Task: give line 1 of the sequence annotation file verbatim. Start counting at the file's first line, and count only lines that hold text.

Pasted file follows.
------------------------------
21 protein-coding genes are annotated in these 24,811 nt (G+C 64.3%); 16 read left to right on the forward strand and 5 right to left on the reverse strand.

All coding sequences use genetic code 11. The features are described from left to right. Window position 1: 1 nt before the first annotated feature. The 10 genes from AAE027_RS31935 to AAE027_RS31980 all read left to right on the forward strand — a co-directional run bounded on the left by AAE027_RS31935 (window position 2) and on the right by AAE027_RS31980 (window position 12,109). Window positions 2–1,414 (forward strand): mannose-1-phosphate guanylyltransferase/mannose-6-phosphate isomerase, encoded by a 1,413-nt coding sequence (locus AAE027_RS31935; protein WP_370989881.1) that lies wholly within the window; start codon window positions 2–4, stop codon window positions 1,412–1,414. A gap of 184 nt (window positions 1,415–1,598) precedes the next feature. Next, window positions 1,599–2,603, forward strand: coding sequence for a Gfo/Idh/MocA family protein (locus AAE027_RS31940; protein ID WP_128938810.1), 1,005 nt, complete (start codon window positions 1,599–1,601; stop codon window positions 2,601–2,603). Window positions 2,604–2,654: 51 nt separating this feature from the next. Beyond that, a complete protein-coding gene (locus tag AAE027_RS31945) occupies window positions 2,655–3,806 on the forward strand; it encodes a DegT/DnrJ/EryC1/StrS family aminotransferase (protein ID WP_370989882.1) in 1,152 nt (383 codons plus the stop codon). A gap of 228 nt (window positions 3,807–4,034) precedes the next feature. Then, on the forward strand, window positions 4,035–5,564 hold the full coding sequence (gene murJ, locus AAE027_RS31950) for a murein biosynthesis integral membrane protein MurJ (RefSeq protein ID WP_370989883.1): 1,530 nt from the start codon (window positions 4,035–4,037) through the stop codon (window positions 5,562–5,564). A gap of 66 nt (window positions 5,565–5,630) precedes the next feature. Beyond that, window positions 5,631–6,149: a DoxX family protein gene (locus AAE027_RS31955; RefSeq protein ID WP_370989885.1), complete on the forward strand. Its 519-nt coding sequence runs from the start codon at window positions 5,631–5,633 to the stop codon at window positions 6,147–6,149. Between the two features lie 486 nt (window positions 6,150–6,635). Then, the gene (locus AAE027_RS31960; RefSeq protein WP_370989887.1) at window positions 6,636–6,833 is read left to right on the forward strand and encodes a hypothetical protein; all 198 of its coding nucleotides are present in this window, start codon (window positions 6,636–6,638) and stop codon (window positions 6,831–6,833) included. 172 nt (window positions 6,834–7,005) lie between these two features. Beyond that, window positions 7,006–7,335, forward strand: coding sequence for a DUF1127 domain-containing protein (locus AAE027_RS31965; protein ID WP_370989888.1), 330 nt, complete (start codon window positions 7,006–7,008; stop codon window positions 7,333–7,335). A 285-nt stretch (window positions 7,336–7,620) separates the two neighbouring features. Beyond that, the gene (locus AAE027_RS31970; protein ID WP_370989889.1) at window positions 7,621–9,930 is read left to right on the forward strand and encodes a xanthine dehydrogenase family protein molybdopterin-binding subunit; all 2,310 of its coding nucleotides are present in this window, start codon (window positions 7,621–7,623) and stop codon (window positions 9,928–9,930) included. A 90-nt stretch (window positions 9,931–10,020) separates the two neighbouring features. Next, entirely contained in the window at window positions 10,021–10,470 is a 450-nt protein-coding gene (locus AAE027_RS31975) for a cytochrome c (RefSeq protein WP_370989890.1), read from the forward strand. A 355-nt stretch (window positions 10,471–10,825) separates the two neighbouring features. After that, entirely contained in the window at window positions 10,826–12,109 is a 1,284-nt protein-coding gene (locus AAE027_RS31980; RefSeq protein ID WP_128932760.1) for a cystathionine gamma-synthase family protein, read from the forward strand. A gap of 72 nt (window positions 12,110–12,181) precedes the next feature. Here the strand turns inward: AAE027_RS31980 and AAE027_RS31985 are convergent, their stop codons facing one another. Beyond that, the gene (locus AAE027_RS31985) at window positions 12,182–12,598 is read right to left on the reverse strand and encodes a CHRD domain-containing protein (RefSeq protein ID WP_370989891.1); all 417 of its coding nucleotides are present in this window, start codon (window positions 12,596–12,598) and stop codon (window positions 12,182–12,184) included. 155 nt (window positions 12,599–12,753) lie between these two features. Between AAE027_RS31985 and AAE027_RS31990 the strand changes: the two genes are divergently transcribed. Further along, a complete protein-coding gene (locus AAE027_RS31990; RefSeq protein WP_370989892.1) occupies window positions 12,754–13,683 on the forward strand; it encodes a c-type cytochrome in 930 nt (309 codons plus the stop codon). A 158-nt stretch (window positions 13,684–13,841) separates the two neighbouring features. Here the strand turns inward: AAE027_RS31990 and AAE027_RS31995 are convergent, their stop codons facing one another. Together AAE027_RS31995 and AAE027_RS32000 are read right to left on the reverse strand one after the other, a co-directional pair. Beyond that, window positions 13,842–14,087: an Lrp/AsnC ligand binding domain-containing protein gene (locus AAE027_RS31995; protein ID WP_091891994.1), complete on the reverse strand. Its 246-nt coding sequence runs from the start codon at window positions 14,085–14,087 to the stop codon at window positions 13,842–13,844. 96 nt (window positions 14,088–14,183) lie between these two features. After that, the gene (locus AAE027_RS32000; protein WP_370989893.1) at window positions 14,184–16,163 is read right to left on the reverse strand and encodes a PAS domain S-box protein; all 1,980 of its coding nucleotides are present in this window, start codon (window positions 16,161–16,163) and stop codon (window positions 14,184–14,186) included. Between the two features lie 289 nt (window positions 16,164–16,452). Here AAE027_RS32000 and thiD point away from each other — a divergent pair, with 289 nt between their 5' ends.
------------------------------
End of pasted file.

21 protein-coding genes are annotated in these 24,811 nt (G+C 64.3%); 16 read left to right on the forward strand and 5 right to left on the reverse strand.